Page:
Translation is the written transmission of meaning from one language into another.
Generally speaking in Austria, the cost of translations is calculated according to standard lines. In general, 1 standard line corresponds to 55 characters including spaces (the characters are counted from the target text and not the source text). The prices can vary depending on scope and level of difficulty. A fixed rate is charged for short texts.
When we talk about a certified translation, we mean that a court-certified translator has confirmed the accuracy of the translation of a document with their signature and certification stamp.
Certified translations can only be produced by court-certified translators who are required to pass a special examination in addition to their language training.
Certified translations of certificates, official papers and other documents are requested by educational institutions, courts and other authorities such as the civil registry office. Translations of contracts are often requested in court-certified form, too.
Every company uses its own terms which cannot be found in a standard dictionary. With this unique corporate language, each company distinguishes itself from its competitors and consciously sets itself apart from them.
It is therefore important that companies use the same terms in all their documentation, in order to ensure consistency and thereby avoid confusion among customers.
These terms should of course be used consistently in translation, too, which is where terminology work comes into play.
A translation memory and a term bank serve as storage for customer-specific terms and their translations, and allow them to be quickly searched and used consistently in translations of customer-specific technical terminology.
The international standard for language service providers ISO 17100 determines and defines the requirements which must be fulfilled in order to provide high quality language services in the field of translation.
The whole service encompasses not only the translation work itself, but also the entire work process (project management, revision, quality assurance and technical aspects).
A computer assisted translation (CAT) designates a bundle of different software applications, such as SDL Trados, memoQ, Wordfast and others.
CAT tools support the work of the translator by storing translations in a database (translation memory) so that they can be re-used later in subsequent projects.
CAT tools are used above all in technical manuals, software localisations, but also in texts with repetitions. The prerequisite for the application of CAT-tools is an editable source document, e.g. a document in Word, Excel, PowerPoint, InDesign or FrameMaker format.
CAT tools are not to be confused with machine translations (that is, automatically generated like Google translations).
CAT tools guarantee efficient terminology, time and cost management.
Interpreting means communicating a message verbally to its recipient in their own language, e.g. at conferences, lectures, business negotiations, court hearings, seminars and similar events.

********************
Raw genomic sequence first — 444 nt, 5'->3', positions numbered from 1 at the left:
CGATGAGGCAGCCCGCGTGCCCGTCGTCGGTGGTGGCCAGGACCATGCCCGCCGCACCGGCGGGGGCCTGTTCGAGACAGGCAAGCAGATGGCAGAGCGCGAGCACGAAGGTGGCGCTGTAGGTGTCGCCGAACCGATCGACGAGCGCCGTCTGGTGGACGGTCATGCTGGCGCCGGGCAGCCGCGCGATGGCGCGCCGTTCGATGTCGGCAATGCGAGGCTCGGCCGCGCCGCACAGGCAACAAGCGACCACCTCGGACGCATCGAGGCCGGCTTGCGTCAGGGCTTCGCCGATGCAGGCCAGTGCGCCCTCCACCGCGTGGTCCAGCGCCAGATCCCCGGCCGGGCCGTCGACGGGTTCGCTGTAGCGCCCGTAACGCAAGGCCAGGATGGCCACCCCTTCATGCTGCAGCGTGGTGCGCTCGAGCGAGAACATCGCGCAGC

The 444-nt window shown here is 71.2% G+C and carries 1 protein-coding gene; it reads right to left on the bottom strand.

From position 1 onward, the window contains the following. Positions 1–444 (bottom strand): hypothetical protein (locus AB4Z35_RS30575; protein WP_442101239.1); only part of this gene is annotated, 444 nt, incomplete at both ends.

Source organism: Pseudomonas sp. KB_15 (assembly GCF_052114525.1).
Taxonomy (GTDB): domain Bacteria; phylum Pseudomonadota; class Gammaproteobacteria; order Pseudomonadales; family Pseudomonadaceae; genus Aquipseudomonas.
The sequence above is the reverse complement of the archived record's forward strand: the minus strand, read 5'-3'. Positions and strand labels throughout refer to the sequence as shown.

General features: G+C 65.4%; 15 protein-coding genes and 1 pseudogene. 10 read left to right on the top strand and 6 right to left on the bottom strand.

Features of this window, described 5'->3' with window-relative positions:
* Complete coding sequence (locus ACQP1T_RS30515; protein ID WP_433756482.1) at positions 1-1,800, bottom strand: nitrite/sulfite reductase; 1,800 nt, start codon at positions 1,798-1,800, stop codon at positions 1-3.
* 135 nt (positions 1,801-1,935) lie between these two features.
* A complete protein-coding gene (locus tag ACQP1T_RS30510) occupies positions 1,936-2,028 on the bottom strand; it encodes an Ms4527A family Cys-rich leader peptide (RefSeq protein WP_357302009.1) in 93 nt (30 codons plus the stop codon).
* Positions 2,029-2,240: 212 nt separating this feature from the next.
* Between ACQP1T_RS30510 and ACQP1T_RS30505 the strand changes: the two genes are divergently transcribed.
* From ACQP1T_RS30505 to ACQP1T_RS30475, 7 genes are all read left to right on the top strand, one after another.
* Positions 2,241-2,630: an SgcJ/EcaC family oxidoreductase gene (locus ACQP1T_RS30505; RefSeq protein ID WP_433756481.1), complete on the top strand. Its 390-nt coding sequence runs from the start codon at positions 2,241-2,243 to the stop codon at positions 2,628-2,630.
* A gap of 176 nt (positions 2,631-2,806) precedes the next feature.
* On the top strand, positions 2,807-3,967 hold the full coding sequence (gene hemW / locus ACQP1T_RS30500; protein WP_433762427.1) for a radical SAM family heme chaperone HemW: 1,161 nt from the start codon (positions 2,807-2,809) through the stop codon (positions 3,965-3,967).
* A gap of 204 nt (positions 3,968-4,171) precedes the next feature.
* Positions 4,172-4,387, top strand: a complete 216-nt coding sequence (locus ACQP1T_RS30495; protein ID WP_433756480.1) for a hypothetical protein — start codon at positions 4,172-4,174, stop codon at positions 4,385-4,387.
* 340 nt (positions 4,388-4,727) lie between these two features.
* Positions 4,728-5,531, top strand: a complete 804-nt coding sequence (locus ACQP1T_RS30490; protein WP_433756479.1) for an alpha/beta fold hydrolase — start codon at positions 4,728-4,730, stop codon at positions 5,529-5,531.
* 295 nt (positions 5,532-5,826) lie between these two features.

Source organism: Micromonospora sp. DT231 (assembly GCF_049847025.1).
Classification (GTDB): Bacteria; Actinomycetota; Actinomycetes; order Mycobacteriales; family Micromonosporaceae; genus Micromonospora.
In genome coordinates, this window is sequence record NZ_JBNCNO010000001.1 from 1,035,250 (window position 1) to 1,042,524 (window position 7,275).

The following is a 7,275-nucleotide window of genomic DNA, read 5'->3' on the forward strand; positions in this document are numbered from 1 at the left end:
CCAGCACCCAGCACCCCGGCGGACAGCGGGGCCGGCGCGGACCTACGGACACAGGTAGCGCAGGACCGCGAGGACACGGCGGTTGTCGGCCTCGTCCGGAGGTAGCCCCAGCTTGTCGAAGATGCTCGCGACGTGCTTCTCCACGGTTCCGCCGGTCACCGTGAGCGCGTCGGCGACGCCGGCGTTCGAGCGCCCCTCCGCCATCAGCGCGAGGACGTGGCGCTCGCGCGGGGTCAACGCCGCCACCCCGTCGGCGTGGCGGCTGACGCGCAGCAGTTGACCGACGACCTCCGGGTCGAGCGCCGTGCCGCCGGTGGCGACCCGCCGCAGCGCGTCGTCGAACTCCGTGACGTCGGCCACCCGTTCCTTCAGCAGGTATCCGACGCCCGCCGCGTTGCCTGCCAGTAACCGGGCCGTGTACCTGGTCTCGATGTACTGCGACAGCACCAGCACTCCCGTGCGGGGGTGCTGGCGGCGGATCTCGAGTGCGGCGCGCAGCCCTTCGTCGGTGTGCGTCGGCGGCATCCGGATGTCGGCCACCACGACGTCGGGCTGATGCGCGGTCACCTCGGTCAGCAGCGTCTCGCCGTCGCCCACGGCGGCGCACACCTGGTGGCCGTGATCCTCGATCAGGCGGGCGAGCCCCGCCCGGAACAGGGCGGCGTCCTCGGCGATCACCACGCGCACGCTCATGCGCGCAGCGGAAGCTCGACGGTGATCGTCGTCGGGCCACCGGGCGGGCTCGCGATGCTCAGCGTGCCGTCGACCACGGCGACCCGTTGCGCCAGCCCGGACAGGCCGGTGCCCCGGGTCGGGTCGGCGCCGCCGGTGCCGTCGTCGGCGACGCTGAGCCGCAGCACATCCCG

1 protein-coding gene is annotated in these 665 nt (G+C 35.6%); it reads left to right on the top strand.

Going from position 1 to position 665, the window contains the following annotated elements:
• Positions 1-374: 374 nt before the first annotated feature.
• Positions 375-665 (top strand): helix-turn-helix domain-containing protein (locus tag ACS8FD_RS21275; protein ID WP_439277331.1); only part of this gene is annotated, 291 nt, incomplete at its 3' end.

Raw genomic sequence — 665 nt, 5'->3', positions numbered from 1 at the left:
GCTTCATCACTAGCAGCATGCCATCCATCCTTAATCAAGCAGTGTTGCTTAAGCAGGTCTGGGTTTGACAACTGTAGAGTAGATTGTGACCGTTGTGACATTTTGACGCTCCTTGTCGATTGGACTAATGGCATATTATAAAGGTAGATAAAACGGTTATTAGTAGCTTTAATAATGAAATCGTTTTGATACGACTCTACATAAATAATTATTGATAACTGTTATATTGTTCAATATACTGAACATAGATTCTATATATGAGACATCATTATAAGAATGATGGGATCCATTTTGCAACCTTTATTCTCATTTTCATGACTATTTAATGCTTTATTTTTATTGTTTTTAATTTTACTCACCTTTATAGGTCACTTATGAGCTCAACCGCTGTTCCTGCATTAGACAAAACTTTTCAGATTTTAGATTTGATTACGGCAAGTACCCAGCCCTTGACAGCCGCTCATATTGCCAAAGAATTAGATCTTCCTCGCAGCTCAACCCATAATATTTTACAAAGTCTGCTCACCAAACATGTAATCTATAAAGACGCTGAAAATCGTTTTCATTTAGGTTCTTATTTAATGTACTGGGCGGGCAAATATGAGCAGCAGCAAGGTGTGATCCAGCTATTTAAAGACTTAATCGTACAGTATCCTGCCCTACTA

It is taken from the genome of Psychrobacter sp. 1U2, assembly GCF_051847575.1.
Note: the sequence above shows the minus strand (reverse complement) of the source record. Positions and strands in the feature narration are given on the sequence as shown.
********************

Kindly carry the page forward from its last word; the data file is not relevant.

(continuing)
Simultaneous interpreting means that the speech of the speakers is translated almost at the same time into the target language. This ensures that work can proceed practically without a time delay.
For this to be carried out, one needs efficient interpreting equipment (such as soundproof booths, headphones and microphones) and at least two interpreters per language.
For conferences, lectures, seminars and anywhere where the flow of speech must be uninterrupted and processed without a time delay.
Simultaneous interpreting is a very strenuous challenge and demands a great deal of concentration. The interpreters alternate approximately every half hour.
Consecutive interpreting means that the speaker says several sentences before their words are translated into the target language. For this one has to allow for the fact that the duration of the speech will double.
For press conferences or public addresses which do not last for longer than one hour and which do not need to be translated into multiple languages, e.g. lectures, meetings, court hearings, company visits and the like, where direct contact with the interpreter is required.
Whispered interpreting means that the interpreter whispers the speech in the ear of the participant. This type of interpreting is suited only for a maximum of three people who require interpretation.
This refers to the use of a court-certified interpreter in court hearings, official and notarial deeds, where the judge, registrar or notary must ensure that a person who does not speak German can reliably follow the course of the relevant procedure in their own language.
For the interpreter to be well prepared it is essential that they receive at least a rough version of the speech before the day of the event, as they must familiarise themselves with the relevant material so that they are able to react in a fraction of a second.
Especially for technical details, figures, names and lists, interpreters need to have a point of reference.
The price is determined by the type of interpreting, the location and the language combination, and is generally charged at a rate per day/half-day.
In criminal and police proceedings the provisions of the Austrian Fee Entitlement Act [GebAG] apply.
The Austrian Standard ÖNORM D 1202 determines and defines the requirements which must be fulfilled in order to provide high quality language services in the field of interpreting.
The whole service encompasses not only the interpreting work itself, but also the entire work process (project management, selection and preparation of interpreters and technical aspects).